07 October 2007

A Texan Messing With Texas

In a case of ever-expanding and inexplicably interwoven rights, President Bush has stepped into the middle of a capital case in Texas. He wants to ignore the verdict handed down by the state of Texas to Jose Ernesto Medelin because, according to the International Court of Justice, Mr. Medelin’s rights were violated because officers in Texas did not indicate to him that he could ask for assistance from his consulate. Even though Mr. Medelin, according to the article, had spent most of his childhood in the US, he was, and is, a Mexican citizen and therefore must be afforded the “rights” of a foreigner with regard to access to his consulate.

Also according to the article, Mr. Medelin did not begrudge the state of Texas for not offering up consular aid to him at any point during his trail. Mr. Medelin also provided a written confession of his crimes.

Just a few details about the crime Mr. Medelin confessed to. It was a gang-related crime where members found two teenage girls, gang-raped them and killed them. Mr. Medelin was convicted and given the death penalty in October 1994. One month later, Mr. Bush was elected governor of Texas.

Here are a few thoughts on this situation:

- What is the trump law of the United States? Should the federal government in general or the president in particular have direct veto authority on matters which reside entirely within one state? It is my opinion that the federal government has no business intervening in this matter as it is a state matter.

- How is it that Mr. Medelin or his advocates, can select the rules by which they play as the game goes on? Though the article doesn’t say it directly, it can be guessed that Mr. Medelin is an illegal immigrant. Did Mr. Medelin have an opportunity for an education, health care, and protection under the Constitution and other laws while residing in the US as an illegal? If so, why is it that he and others like him are able to, upon committing a dreadful crime, call upon any law or court to justify their rights – rights Mr. Medelin so willingly stripped from his victims?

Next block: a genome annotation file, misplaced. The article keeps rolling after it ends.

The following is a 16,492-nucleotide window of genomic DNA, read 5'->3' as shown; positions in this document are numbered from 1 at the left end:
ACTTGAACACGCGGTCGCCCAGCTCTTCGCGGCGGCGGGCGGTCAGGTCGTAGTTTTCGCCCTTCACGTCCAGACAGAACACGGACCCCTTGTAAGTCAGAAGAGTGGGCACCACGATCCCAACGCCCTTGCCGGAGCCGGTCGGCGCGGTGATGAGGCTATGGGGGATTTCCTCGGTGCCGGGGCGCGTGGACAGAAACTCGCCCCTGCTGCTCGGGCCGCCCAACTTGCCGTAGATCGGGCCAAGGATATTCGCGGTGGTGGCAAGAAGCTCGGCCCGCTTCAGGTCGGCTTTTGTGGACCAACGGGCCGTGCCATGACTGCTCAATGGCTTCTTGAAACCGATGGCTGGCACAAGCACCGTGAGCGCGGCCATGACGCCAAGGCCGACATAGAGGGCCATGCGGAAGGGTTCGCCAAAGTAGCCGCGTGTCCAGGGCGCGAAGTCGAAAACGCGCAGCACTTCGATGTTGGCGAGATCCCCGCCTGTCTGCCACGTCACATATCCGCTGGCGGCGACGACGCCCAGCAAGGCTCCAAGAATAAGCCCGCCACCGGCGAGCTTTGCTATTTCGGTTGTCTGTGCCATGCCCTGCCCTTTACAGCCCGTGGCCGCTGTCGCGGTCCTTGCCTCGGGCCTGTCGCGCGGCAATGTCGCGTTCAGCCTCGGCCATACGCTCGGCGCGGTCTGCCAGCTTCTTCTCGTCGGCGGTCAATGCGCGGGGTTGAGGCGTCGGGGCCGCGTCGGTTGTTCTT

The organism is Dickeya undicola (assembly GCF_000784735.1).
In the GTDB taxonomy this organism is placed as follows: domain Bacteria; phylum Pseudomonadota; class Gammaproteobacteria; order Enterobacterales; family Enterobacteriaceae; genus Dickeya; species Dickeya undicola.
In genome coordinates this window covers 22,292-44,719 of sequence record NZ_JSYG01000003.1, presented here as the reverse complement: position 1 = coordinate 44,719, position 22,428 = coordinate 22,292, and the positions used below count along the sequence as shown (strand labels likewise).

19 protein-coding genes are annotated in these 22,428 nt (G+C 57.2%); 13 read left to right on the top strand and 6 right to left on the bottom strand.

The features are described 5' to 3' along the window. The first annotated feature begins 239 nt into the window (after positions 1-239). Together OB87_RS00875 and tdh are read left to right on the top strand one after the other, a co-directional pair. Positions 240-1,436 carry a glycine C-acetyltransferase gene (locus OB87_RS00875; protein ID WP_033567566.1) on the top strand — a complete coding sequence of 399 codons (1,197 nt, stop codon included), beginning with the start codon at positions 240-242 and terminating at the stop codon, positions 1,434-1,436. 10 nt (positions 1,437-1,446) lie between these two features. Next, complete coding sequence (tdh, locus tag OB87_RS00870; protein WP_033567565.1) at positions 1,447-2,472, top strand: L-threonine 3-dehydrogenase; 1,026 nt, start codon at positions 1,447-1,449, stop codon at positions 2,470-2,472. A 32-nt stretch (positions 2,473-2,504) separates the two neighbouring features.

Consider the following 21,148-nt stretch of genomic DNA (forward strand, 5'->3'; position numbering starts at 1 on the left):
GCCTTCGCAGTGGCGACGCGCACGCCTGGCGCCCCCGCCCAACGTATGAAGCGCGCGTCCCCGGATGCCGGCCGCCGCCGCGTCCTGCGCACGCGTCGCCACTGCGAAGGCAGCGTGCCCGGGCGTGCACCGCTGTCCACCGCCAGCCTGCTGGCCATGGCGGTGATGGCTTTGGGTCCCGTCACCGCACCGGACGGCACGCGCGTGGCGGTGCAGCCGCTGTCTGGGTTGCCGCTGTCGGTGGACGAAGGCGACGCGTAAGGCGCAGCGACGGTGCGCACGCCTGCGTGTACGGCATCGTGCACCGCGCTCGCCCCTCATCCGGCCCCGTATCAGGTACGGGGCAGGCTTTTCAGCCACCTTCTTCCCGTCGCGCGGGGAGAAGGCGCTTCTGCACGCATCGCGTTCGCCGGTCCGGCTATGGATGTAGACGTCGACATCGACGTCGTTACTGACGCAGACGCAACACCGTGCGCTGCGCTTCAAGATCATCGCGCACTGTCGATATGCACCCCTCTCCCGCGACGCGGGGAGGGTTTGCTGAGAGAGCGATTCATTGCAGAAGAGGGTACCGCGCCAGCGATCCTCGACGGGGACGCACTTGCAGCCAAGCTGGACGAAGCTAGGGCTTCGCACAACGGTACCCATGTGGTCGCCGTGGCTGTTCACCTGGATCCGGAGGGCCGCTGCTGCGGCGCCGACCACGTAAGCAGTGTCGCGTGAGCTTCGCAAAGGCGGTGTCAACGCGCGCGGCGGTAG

- If Mr. Bush is now an advocate for Mr. Medelin now, 13 years later, why did he not do something about the matter while he was governor of Texas? It can be easily guessed that, through some twisted political calculation, Mr. Bush feels it necessary to bend to accommodate a judgment of the International Court of Justice (a name which, incidentally, immediately summons visions of Saturday morning cartoons into mind).

A final thought on this matter that, I think, gets to the heart of it. What is the highest law of the United States and who is it meant to protect? Are Constitutions (both US and individual state constitutions) truly the law of the land or are they simply used at the convenience of those clever enough to manipulate them? Who are laws built to protect, common, law-abiding citizens or thugs of all colors, creeds and nationalities?

I know what kind of country I want to live in: one where laws are written and enforced to protect the liberties of those who do their level best to obey those laws. When laws and rules used to enforce them are twisted to allow a person like Mr. Medelin to escape justice, they are no longer valid, and those who twist the rules are guilty of taking a wrecking ball to public confidence in the law. Mr. Bush has taken, for better or worse, principled stances on many issues over the course of his two terms as president. His position on the case of Mr. Medelin has no principle and, in fact, shows a lack of concern for the rule of law within the US.

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